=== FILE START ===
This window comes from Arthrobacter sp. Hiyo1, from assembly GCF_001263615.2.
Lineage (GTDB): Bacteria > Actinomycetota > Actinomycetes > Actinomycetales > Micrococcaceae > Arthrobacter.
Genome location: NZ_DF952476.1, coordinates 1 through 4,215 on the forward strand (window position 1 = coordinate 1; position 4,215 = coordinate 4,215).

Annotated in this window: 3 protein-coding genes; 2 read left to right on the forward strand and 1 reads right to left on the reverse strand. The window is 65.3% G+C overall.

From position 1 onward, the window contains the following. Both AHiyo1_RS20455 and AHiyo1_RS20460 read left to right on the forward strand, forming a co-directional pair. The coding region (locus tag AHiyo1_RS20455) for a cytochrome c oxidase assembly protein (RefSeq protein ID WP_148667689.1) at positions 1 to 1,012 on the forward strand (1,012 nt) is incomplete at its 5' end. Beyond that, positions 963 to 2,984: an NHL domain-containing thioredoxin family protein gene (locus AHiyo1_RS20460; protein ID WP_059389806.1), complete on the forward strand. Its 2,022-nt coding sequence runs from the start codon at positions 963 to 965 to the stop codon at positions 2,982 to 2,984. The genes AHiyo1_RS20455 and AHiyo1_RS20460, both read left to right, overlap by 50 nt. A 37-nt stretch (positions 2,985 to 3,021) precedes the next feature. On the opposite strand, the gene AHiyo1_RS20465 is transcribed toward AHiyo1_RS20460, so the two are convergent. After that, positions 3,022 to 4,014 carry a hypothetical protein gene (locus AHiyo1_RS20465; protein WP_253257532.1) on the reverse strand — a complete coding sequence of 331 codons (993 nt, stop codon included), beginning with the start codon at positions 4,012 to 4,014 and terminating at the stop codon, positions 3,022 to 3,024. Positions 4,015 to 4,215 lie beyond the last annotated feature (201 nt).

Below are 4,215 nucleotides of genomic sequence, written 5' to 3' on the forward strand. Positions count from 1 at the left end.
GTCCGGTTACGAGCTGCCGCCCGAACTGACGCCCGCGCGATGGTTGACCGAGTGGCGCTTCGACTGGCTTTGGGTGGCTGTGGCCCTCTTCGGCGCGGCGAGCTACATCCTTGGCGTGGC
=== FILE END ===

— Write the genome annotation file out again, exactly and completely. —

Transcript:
This window comes from Arthrobacter sp. Hiyo1, from assembly GCF_001263615.2.
Lineage (GTDB): Bacteria > Actinomycetota > Actinomycetes > Actinomycetales > Micrococcaceae > Arthrobacter.
Genome location: NZ_DF952476.1, coordinates 1 through 4,215 on the forward strand (window position 1 = coordinate 1; position 4,215 = coordinate 4,215).

Annotated in this window: 3 protein-coding genes; 2 read left to right on the forward strand and 1 reads right to left on the reverse strand. The window is 65.3% G+C overall.

From position 1 onward, the window contains the following. Both AHiyo1_RS20455 and AHiyo1_RS20460 read left to right on the forward strand, forming a co-directional pair. The coding region (locus tag AHiyo1_RS20455) for a cytochrome c oxidase assembly protein (RefSeq protein ID WP_148667689.1) at positions 1 to 1,012 on the forward strand (1,012 nt) is incomplete at its 5' end. Beyond that, positions 963 to 2,984: an NHL domain-containing thioredoxin family protein gene (locus AHiyo1_RS20460; protein ID WP_059389806.1), complete on the forward strand. Its 2,022-nt coding sequence runs from the start codon at positions 963 to 965 to the stop codon at positions 2,982 to 2,984. The genes AHiyo1_RS20455 and AHiyo1_RS20460, both read left to right, overlap by 50 nt. A 37-nt stretch (positions 2,985 to 3,021) precedes the next feature. On the opposite strand, the gene AHiyo1_RS20465 is transcribed toward AHiyo1_RS20460, so the two are convergent. After that, positions 3,022 to 4,014 carry a hypothetical protein gene (locus AHiyo1_RS20465; protein WP_253257532.1) on the reverse strand — a complete coding sequence of 331 codons (993 nt, stop codon included), beginning with the start codon at positions 4,012 to 4,014 and terminating at the stop codon, positions 3,022 to 3,024. Positions 4,015 to 4,215 lie beyond the last annotated feature (201 nt).

Below are 4,215 nucleotides of genomic sequence, written 5' to 3' on the forward strand. Positions count from 1 at the left end.
GTCCGGTTACGAGCTGCCGCCCGAACTGACGCCCGCGCGATGGTTGACCGAGTGGCGCTTCGACTGGCTTTGGGTGGCTGTGGCCCTCTTCGGCGCGGCGAGCTACATCCTTGGCGTGGC